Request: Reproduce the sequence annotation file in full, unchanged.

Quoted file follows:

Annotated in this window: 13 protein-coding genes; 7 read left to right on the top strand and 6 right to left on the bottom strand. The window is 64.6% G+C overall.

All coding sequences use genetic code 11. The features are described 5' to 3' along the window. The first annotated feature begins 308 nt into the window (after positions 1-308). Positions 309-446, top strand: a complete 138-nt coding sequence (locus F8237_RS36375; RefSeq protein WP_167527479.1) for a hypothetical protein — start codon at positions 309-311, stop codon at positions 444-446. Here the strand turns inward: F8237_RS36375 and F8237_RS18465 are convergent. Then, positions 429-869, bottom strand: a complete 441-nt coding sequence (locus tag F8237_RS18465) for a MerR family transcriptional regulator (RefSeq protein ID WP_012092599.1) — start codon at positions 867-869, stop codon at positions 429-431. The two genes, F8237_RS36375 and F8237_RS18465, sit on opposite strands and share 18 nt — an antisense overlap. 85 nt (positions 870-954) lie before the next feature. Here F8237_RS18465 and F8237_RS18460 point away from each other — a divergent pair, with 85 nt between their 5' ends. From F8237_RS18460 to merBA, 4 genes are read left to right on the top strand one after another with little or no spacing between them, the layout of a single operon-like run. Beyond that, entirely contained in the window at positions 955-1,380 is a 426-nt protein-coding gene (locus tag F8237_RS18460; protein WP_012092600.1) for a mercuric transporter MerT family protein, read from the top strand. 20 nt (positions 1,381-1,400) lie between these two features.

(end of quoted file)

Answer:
Annotated in this window: 13 protein-coding genes; 7 read left to right on the top strand and 6 right to left on the bottom strand. The window is 64.6% G+C overall.

All coding sequences use genetic code 11. The features are described 5' to 3' along the window. The first annotated feature begins 308 nt into the window (after positions 1-308). Positions 309-446, top strand: a complete 138-nt coding sequence (locus F8237_RS36375; RefSeq protein WP_167527479.1) for a hypothetical protein — start codon at positions 309-311, stop codon at positions 444-446. Here the strand turns inward: F8237_RS36375 and F8237_RS18465 are convergent. Then, positions 429-869, bottom strand: a complete 441-nt coding sequence (locus tag F8237_RS18465) for a MerR family transcriptional regulator (RefSeq protein ID WP_012092599.1) — start codon at positions 867-869, stop codon at positions 429-431. The two genes, F8237_RS36375 and F8237_RS18465, sit on opposite strands and share 18 nt — an antisense overlap. 85 nt (positions 870-954) lie before the next feature. Here F8237_RS18465 and F8237_RS18460 point away from each other — a divergent pair, with 85 nt between their 5' ends. From F8237_RS18460 to merBA, 4 genes are read left to right on the top strand one after another with little or no spacing between them, the layout of a single operon-like run. Beyond that, entirely contained in the window at positions 955-1,380 is a 426-nt protein-coding gene (locus tag F8237_RS18460; protein WP_012092600.1) for a mercuric transporter MerT family protein, read from the top strand. 20 nt (positions 1,381-1,400) lie between these two features.